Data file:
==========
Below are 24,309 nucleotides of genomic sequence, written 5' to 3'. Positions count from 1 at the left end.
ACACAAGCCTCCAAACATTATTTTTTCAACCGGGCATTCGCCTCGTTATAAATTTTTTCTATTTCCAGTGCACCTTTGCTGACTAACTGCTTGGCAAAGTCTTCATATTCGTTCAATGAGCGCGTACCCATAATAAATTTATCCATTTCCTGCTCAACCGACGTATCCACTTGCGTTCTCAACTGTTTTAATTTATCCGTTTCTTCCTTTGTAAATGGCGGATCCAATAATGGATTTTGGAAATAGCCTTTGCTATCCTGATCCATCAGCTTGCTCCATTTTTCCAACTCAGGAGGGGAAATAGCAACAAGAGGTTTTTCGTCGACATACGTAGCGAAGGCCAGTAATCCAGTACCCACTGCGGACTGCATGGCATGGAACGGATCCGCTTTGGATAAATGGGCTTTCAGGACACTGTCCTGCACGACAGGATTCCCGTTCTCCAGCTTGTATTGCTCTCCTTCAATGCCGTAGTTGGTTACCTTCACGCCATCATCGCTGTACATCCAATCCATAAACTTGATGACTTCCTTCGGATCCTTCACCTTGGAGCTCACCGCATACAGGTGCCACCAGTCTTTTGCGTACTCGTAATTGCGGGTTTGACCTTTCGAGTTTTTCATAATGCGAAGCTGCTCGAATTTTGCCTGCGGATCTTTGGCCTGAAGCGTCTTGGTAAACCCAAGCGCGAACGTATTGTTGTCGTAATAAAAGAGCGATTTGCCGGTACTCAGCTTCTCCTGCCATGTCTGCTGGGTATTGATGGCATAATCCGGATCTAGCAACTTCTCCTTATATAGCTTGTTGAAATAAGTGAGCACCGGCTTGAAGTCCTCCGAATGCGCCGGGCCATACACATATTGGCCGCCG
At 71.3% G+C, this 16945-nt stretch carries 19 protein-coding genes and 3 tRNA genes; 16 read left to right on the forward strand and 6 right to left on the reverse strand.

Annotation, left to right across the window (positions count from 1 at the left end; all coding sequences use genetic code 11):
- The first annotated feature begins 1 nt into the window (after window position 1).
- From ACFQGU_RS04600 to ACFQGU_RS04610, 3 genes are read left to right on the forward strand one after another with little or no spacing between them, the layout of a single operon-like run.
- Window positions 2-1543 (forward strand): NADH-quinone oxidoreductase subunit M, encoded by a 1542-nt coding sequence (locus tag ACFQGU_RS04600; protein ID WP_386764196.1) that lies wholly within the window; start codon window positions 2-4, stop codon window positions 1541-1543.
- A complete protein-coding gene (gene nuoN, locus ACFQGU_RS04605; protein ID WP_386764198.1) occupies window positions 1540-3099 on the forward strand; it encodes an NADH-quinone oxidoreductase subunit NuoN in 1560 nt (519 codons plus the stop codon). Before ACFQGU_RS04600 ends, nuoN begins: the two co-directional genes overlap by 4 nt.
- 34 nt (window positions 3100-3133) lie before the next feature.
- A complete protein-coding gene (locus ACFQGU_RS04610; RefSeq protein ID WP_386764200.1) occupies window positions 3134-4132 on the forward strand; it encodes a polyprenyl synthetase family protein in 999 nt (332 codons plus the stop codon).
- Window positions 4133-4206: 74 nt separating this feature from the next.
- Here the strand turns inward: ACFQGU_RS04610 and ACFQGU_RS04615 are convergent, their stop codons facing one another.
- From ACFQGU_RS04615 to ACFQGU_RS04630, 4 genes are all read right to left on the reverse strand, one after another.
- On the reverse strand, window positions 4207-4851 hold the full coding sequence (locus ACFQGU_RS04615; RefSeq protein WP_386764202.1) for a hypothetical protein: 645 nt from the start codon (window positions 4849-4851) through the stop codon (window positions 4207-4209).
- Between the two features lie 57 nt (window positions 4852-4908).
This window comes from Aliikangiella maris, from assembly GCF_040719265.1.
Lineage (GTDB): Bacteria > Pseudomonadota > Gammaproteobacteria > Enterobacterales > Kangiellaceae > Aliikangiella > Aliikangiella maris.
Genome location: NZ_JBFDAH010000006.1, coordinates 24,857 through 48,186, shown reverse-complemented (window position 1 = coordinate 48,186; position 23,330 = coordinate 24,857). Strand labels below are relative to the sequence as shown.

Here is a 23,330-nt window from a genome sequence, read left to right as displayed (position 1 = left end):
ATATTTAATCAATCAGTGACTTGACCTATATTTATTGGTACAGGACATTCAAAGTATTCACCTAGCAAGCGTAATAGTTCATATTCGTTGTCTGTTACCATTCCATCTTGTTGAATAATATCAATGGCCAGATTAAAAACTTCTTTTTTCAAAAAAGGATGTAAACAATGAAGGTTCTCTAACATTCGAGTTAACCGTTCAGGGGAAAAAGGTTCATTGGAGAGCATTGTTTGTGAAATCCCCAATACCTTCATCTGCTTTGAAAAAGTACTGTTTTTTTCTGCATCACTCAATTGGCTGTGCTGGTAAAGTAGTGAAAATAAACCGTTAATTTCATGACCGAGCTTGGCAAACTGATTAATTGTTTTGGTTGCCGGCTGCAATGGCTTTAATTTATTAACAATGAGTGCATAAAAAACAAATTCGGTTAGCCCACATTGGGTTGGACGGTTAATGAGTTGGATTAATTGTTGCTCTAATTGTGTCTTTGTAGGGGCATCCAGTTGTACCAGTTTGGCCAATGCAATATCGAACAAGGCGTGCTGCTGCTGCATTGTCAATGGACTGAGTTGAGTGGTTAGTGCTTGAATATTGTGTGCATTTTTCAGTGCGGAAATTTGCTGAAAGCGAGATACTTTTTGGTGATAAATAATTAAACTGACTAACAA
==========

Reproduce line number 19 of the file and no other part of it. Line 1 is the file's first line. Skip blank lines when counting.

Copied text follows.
Here is a 23,330-nt window from a genome sequence, read left to right as displayed (position 1 = left end):